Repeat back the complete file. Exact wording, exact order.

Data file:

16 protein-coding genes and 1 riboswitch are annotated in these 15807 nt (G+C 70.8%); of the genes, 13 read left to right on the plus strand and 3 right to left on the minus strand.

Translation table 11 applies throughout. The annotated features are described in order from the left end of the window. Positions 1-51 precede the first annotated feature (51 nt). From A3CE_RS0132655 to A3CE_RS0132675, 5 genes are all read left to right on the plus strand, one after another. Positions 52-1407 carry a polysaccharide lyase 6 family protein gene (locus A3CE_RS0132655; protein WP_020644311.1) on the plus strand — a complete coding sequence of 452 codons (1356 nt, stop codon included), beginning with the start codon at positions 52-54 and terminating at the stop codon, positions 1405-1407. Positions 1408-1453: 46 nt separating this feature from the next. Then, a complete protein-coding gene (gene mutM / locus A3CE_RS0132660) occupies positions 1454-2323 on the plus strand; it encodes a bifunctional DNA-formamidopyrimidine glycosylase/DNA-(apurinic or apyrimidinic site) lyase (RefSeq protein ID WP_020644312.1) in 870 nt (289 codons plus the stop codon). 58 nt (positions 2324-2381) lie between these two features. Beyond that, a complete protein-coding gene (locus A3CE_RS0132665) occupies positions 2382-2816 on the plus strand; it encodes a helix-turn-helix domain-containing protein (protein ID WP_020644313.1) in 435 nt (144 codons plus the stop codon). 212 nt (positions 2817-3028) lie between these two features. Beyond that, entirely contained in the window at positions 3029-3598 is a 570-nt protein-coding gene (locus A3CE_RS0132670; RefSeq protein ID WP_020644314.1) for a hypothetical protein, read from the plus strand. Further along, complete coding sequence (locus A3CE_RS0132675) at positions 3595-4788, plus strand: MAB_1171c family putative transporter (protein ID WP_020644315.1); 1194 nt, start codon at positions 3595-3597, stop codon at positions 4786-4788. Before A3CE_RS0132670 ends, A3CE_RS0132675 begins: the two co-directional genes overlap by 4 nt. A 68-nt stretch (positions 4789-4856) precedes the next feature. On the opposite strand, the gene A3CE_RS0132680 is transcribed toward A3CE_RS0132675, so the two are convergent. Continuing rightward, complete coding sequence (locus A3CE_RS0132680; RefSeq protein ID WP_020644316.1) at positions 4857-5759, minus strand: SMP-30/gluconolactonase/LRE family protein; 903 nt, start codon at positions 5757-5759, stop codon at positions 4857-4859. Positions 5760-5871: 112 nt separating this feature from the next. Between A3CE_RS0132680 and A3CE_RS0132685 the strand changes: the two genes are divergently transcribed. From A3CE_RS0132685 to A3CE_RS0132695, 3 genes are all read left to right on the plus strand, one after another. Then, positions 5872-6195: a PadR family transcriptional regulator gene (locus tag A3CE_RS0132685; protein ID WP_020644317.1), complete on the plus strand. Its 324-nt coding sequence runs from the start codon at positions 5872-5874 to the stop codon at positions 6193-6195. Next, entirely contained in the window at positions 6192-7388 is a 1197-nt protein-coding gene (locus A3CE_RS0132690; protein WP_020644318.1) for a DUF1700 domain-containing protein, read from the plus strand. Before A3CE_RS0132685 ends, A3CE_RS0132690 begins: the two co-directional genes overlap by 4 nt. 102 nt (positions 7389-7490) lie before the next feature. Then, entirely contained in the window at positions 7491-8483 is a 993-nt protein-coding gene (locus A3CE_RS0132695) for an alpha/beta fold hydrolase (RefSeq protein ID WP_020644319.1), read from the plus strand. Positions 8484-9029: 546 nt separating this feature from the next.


16 protein-coding genes and 1 riboswitch are annotated in these 15807 nt (G+C 70.8%); of the genes, 13 read left to right on the plus strand and 3 right to left on the minus strand.

Translation table 11 applies throughout. The annotated features are described in order from the left end of the window. Positions 1-51 precede the first annotated feature (51 nt). From A3CE_RS0132655 to A3CE_RS0132675, 5 genes are all read left to right on the plus strand, one after another. Positions 52-1407 carry a polysaccharide lyase 6 family protein gene (locus A3CE_RS0132655; protein WP_020644311.1) on the plus strand — a complete coding sequence of 452 codons (1356 nt, stop codon included), beginning with the start codon at positions 52-54 and terminating at the stop codon, positions 1405-1407. Positions 1408-1453: 46 nt separating this feature from the next. Then, a complete protein-coding gene (gene mutM / locus A3CE_RS0132660) occupies positions 1454-2323 on the plus strand; it encodes a bifunctional DNA-formamidopyrimidine glycosylase/DNA-(apurinic or apyrimidinic site) lyase (RefSeq protein ID WP_020644312.1) in 870 nt (289 codons plus the stop codon). 58 nt (positions 2324-2381) lie between these two features. Beyond that, a complete protein-coding gene (locus A3CE_RS0132665) occupies positions 2382-2816 on the plus strand; it encodes a helix-turn-helix domain-containing protein (protein ID WP_020644313.1) in 435 nt (144 codons plus the stop codon). 212 nt (positions 2817-3028) lie between these two features. Beyond that, entirely contained in the window at positions 3029-3598 is a 570-nt protein-coding gene (locus A3CE_RS0132670; RefSeq protein ID WP_020644314.1) for a hypothetical protein, read from the plus strand. Further along, complete coding sequence (locus A3CE_RS0132675) at positions 3595-4788, plus strand: MAB_1171c family putative transporter (protein ID WP_020644315.1); 1194 nt, start codon at positions 3595-3597, stop codon at positions 4786-4788. Before A3CE_RS0132670 ends, A3CE_RS0132675 begins: the two co-directional genes overlap by 4 nt. A 68-nt stretch (positions 4789-4856) precedes the next feature. On the opposite strand, the gene A3CE_RS0132680 is transcribed toward A3CE_RS0132675, so the two are convergent. Continuing rightward, complete coding sequence (locus A3CE_RS0132680; RefSeq protein ID WP_020644316.1) at positions 4857-5759, minus strand: SMP-30/gluconolactonase/LRE family protein; 903 nt, start codon at positions 5757-5759, stop codon at positions 4857-4859. Positions 5760-5871: 112 nt separating this feature from the next. Between A3CE_RS0132680 and A3CE_RS0132685 the strand changes: the two genes are divergently transcribed. From A3CE_RS0132685 to A3CE_RS0132695, 3 genes are all read left to right on the plus strand, one after another. Then, positions 5872-6195: a PadR family transcriptional regulator gene (locus tag A3CE_RS0132685; protein ID WP_020644317.1), complete on the plus strand. Its 324-nt coding sequence runs from the start codon at positions 5872-5874 to the stop codon at positions 6193-6195. Next, entirely contained in the window at positions 6192-7388 is a 1197-nt protein-coding gene (locus A3CE_RS0132690; protein WP_020644318.1) for a DUF1700 domain-containing protein, read from the plus strand. Before A3CE_RS0132685 ends, A3CE_RS0132690 begins: the two co-directional genes overlap by 4 nt. 102 nt (positions 7389-7490) lie before the next feature. Then, entirely contained in the window at positions 7491-8483 is a 993-nt protein-coding gene (locus A3CE_RS0132695) for an alpha/beta fold hydrolase (RefSeq protein ID WP_020644319.1), read from the plus strand. Positions 8484-9029: 546 nt separating this feature from the next.